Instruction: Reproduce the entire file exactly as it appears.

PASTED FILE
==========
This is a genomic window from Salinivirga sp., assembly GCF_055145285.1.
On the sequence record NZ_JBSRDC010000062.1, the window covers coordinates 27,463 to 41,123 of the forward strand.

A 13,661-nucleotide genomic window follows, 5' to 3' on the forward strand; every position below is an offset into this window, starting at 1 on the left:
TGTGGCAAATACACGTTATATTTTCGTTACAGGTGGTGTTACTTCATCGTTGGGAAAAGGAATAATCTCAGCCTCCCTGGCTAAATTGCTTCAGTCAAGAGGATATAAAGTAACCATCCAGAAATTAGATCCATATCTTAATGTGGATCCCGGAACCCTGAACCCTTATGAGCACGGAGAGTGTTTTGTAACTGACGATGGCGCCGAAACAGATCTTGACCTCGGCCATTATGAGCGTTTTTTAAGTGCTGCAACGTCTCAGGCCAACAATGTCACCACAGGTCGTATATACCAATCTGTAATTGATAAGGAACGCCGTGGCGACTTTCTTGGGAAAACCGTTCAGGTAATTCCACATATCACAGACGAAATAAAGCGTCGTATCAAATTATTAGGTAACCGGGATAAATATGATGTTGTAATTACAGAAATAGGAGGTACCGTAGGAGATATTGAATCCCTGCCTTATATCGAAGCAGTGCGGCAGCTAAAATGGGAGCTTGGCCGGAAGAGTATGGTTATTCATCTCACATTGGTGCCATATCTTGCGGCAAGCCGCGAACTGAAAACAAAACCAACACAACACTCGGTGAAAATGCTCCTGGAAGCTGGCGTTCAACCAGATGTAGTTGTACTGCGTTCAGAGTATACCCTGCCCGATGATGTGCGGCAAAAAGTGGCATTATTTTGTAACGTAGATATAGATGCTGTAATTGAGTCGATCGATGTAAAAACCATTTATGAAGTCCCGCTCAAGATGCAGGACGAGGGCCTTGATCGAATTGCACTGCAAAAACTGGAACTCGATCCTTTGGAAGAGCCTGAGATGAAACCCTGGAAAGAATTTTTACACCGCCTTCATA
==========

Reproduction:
This is a genomic window from Salinivirga sp., assembly GCF_055145285.1.
On the sequence record NZ_JBSRDC010000062.1, the window covers coordinates 27,463 to 41,123 of the forward strand.

A 13,661-nucleotide genomic window follows, 5' to 3' on the forward strand; every position below is an offset into this window, starting at 1 on the left:
TGTGGCAAATACACGTTATATTTTCGTTACAGGTGGTGTTACTTCATCGTTGGGAAAAGGAATAATCTCAGCCTCCCTGGCTAAATTGCTTCAGTCAAGAGGATATAAAGTAACCATCCAGAAATTAGATCCATATCTTAATGTGGATCCCGGAACCCTGAACCCTTATGAGCACGGAGAGTGTTTTGTAACTGACGATGGCGCCGAAACAGATCTTGACCTCGGCCATTATGAGCGTTTTTTAAGTGCTGCAACGTCTCAGGCCAACAATGTCACCACAGGTCGTATATACCAATCTGTAATTGATAAGGAACGCCGTGGCGACTTTCTTGGGAAAACCGTTCAGGTAATTCCACATATCACAGACGAAATAAAGCGTCGTATCAAATTATTAGGTAACCGGGATAAATATGATGTTGTAATTACAGAAATAGGAGGTACCGTAGGAGATATTGAATCCCTGCCTTATATCGAAGCAGTGCGGCAGCTAAAATGGGAGCTTGGCCGGAAGAGTATGGTTATTCATCTCACATTGGTGCCATATCTTGCGGCAAGCCGCGAACTGAAAACAAAACCAACACAACACTCGGTGAAAATGCTCCTGGAAGCTGGCGTTCAACCAGATGTAGTTGTACTGCGTTCAGAGTATACCCTGCCCGATGATGTGCGGCAAAAAGTGGCATTATTTTGTAACGTAGATATAGATGCTGTAATTGAGTCGATCGATGTAAAAACCATTTATGAAGTCCCGCTCAAGATGCAGGACGAGGGCCTTGATCGAATTGCACTGCAAAAACTGGAACTCGATCCTTTGGAAGAGCCTGAGATGAAACCCTGGAAAGAATTTTTACACCGCCTTCATA